I'd like to estimate an integral of the following form using Monte Carlo method:

$$ \int_{t_1}^{t_2} g(t) \left[ \int_{- \infty}^{\infty} f(t, u) du \right] ^\gamma dt$$

In case of $\gamma$ being a positive integer (say, $2$) I can rewrite it as follows:

$$ \int_{t_1}^{t_2} \int_{- \infty}^{\infty} \int_{- \infty}^{\infty} g(t) f(t, u_1) f(t, u_2) du_1 du_2 dt$$

That is, I can simply take two independent unbiased estimates of the inner integral and multiply them. My question is: could something similar be done in case of fractional $\gamma$?

  • $\begingroup$ There are myriad ways to estimate integrals. How do you want to do it? Using what information, with what computing limitations, to what accuracy? $\endgroup$
    – whuber
    Apr 6, 2023 at 13:59
  • $\begingroup$ @whuber It's Monte Carlo integration in the context of real-time computer graphics. Usually there's budget for 1-4 samples per frame only, but for most pixels you can average results from previous frames (that's why I want an unbiased estimate). $\endgroup$ Apr 6, 2023 at 15:36
  • $\begingroup$ But Monte-Carlo integration of what, exactly? There are two distinct integrals here. If we suppose you can readily evaluate the inner integral, this is a generic MC problem. Or maybe you want to approximate the inner integral, take its power, and then compute the outer integral directly? You need to edit this post to provide enough context for us to find a reliable interpretation of what you're trying to ask. $\endgroup$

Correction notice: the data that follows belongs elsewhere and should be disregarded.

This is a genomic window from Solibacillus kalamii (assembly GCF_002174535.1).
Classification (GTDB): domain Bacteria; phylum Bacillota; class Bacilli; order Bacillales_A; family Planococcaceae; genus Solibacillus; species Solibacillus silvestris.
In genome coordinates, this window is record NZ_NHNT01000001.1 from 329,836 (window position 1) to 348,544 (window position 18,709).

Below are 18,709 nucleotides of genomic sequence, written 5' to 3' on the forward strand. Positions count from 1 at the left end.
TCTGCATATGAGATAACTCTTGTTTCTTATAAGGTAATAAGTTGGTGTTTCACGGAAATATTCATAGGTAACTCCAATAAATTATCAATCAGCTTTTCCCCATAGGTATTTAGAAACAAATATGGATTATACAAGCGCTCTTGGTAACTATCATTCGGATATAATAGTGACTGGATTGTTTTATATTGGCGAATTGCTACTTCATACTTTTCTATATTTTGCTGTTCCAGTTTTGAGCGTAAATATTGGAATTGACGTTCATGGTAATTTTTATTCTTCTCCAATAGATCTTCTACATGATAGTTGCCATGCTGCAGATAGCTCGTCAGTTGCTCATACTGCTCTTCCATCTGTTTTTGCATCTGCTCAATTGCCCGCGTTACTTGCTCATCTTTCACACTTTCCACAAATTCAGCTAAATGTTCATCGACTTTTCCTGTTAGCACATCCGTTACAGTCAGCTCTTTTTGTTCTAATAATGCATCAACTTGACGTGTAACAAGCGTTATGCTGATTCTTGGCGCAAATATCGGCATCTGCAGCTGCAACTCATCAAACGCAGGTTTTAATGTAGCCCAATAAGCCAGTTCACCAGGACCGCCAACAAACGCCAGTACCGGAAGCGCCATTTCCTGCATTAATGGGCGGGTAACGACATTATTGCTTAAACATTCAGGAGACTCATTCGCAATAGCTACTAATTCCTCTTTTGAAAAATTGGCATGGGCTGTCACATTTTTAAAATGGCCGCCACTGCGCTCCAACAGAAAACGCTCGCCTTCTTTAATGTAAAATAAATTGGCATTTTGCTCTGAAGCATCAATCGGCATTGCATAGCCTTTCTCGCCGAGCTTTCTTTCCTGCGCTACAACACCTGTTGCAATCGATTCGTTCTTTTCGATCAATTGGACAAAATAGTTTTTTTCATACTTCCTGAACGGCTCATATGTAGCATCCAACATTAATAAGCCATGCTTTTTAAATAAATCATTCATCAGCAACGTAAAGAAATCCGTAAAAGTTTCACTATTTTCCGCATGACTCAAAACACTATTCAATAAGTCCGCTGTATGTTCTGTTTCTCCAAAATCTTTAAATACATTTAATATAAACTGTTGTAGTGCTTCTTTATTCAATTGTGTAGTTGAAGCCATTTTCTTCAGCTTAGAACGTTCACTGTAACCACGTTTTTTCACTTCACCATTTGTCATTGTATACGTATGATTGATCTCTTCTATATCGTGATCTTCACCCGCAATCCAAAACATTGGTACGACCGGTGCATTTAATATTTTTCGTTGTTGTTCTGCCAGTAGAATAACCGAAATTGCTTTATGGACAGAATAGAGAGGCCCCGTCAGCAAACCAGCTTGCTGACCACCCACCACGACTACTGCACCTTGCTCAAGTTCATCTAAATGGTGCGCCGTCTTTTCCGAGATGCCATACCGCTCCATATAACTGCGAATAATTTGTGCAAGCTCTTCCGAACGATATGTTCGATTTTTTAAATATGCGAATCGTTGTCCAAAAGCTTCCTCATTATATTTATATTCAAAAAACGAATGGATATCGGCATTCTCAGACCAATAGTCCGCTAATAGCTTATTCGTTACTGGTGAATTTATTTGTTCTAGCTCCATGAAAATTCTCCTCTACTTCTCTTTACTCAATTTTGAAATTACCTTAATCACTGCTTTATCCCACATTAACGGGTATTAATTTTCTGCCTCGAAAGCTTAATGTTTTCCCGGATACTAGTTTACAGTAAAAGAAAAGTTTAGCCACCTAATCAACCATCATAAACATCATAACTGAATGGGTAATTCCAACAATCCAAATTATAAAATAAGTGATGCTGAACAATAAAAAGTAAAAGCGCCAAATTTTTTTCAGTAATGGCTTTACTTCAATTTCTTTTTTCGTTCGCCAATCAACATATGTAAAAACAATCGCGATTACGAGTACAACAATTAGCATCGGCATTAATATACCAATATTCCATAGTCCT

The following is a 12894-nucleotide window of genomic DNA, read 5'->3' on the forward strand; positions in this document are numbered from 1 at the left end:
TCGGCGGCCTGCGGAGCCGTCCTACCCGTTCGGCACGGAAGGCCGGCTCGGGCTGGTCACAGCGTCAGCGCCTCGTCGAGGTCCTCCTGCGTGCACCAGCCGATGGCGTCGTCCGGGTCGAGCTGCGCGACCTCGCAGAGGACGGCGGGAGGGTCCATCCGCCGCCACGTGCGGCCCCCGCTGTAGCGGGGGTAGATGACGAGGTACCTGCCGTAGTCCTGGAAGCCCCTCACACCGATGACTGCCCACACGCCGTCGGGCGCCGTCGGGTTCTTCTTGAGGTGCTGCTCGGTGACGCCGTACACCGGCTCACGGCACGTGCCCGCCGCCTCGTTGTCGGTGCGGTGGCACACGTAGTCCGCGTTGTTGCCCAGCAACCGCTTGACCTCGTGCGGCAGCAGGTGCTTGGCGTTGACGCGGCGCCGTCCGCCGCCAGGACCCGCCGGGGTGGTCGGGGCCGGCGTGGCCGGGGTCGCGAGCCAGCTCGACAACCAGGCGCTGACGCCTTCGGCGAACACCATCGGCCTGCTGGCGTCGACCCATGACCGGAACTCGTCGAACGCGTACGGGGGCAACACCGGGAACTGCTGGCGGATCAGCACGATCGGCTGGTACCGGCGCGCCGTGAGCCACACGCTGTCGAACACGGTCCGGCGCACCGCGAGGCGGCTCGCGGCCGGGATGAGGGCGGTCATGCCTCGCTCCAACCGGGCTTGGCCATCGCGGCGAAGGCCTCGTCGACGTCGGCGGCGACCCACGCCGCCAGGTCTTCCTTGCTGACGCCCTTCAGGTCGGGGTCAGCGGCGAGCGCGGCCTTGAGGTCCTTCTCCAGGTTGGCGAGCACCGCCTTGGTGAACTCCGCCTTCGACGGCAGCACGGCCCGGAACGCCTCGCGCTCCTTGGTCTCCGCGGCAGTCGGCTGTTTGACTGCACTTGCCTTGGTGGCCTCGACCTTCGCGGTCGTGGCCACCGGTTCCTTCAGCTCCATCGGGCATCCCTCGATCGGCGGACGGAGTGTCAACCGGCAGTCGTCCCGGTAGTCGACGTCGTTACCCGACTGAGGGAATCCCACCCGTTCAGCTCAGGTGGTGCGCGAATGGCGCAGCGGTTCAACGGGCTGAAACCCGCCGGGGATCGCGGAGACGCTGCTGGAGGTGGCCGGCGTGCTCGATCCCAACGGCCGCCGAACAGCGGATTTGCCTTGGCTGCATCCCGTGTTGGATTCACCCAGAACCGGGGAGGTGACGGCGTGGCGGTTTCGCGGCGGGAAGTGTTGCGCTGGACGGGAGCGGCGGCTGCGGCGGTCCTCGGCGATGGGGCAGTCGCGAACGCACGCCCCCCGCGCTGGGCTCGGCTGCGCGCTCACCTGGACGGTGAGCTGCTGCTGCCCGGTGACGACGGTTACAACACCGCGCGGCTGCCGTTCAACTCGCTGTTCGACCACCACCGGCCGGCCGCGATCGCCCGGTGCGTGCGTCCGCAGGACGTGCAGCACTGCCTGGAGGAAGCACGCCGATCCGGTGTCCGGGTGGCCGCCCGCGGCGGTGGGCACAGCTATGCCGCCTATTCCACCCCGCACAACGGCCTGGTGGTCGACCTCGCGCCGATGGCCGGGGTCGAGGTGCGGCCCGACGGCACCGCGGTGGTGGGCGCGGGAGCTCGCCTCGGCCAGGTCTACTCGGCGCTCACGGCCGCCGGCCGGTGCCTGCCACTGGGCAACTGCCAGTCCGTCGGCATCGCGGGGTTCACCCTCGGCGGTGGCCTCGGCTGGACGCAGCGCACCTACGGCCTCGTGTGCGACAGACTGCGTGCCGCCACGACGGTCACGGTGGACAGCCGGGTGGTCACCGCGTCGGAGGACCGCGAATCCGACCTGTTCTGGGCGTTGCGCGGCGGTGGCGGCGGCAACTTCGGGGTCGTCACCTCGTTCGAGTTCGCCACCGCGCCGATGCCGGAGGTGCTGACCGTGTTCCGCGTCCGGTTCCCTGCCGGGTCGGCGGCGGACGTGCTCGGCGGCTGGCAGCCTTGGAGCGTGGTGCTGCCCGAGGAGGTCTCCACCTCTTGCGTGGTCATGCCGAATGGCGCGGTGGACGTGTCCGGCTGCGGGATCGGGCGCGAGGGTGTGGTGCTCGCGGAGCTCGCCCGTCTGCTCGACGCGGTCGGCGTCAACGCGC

– whuber
    Apr 6, 2023 at 15:42
  • $\begingroup$ @whuber I can compute neither of the integrals directly. I'm trying to approximate both of them using single MC method, rather than two nested ones. Does it make sense? $\endgroup$ Apr 6, 2023 at 15:58
  • 2
    $\begingroup$ There is an entire branch of mathematics devoted to estimating integrals. Indeed, much of physics is involved in that too. For instance, Feynman diagrams are a method to estimate otherwise intractable integrals. Thus, at a minimum, your question needs to specify you reject all such approaches and require MC methods. $\endgroup$
    – whuber
    Apr 7, 2023 at 12:27

1 Answer 1


There seems to be a Bernoulli factory for solving this problem, namely producing unbiased estimates of the powered inner integral. Let us assume

  1. $0<\gamma<1$,
  2. $0<\varrho=\int f(t,x)\,\text dx<1$ (removing the dependence on $t$ to simplify notations).

Simulating a Bernoulli variate with probability and expectation $\varrho^{\gamma}$ can then be achieved by the following scheme, provided by Peter Occil (and attributed to Mendo, 2019):

 Repeat the following process, until this algorithm returns a value x:
 i. Set k=1
 ii. Generate a Bernoulli B(ϱ) variate z; if z=1, return x=1
 iii. Else, with probability γ/k, return x=0
 iv. Else, set k=k+1 and return to ii.

An R rendering of the above


Each time $\varrho$ is called, it can furthermore be replaced with an unbiased and independent estimator.

  • $\begingroup$ Thanks for Bernoulli factories! They look promising. $\endgroup$ Apr 7, 2023 at 7:59

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